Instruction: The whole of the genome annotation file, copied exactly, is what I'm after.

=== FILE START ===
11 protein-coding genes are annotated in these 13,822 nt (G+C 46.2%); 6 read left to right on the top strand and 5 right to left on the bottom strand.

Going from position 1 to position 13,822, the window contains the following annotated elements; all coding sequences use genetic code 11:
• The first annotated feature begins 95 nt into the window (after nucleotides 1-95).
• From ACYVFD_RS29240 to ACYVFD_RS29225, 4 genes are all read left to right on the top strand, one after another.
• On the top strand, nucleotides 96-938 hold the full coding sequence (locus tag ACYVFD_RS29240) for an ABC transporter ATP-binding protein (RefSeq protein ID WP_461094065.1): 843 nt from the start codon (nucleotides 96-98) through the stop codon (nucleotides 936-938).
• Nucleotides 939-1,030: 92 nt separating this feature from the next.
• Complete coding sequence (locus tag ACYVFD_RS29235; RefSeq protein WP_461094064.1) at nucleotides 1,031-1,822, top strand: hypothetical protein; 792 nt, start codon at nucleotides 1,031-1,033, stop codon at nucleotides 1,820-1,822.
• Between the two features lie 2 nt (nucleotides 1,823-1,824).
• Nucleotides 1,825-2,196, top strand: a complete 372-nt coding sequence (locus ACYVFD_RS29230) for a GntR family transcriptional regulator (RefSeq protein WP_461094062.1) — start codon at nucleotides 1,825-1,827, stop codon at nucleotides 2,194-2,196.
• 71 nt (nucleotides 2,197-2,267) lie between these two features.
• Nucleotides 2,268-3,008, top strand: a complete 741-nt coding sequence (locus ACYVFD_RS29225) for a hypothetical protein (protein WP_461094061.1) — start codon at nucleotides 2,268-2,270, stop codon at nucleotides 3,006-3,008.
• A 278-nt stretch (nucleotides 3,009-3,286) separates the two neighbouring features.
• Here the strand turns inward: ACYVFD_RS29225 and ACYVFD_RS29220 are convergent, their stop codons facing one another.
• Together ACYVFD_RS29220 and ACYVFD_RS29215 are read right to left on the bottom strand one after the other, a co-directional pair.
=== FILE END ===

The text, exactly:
11 protein-coding genes are annotated in these 13,822 nt (G+C 46.2%); 6 read left to right on the top strand and 5 right to left on the bottom strand.

Going from position 1 to position 13,822, the window contains the following annotated elements; all coding sequences use genetic code 11:
• The first annotated feature begins 95 nt into the window (after nucleotides 1-95).
• From ACYVFD_RS29240 to ACYVFD_RS29225, 4 genes are all read left to right on the top strand, one after another.
• On the top strand, nucleotides 96-938 hold the full coding sequence (locus tag ACYVFD_RS29240) for an ABC transporter ATP-binding protein (RefSeq protein ID WP_461094065.1): 843 nt from the start codon (nucleotides 96-98) through the stop codon (nucleotides 936-938).
• Nucleotides 939-1,030: 92 nt separating this feature from the next.
• Complete coding sequence (locus tag ACYVFD_RS29235; RefSeq protein WP_461094064.1) at nucleotides 1,031-1,822, top strand: hypothetical protein; 792 nt, start codon at nucleotides 1,031-1,033, stop codon at nucleotides 1,820-1,822.
• Between the two features lie 2 nt (nucleotides 1,823-1,824).
• Nucleotides 1,825-2,196, top strand: a complete 372-nt coding sequence (locus ACYVFD_RS29230) for a GntR family transcriptional regulator (RefSeq protein WP_461094062.1) — start codon at nucleotides 1,825-1,827, stop codon at nucleotides 2,194-2,196.
• 71 nt (nucleotides 2,197-2,267) lie between these two features.
• Nucleotides 2,268-3,008, top strand: a complete 741-nt coding sequence (locus ACYVFD_RS29225) for a hypothetical protein (protein WP_461094061.1) — start codon at nucleotides 2,268-2,270, stop codon at nucleotides 3,006-3,008.
• A 278-nt stretch (nucleotides 3,009-3,286) separates the two neighbouring features.
• Here the strand turns inward: ACYVFD_RS29225 and ACYVFD_RS29220 are convergent, their stop codons facing one another.
• Together ACYVFD_RS29220 and ACYVFD_RS29215 are read right to left on the bottom strand one after the other, a co-directional pair.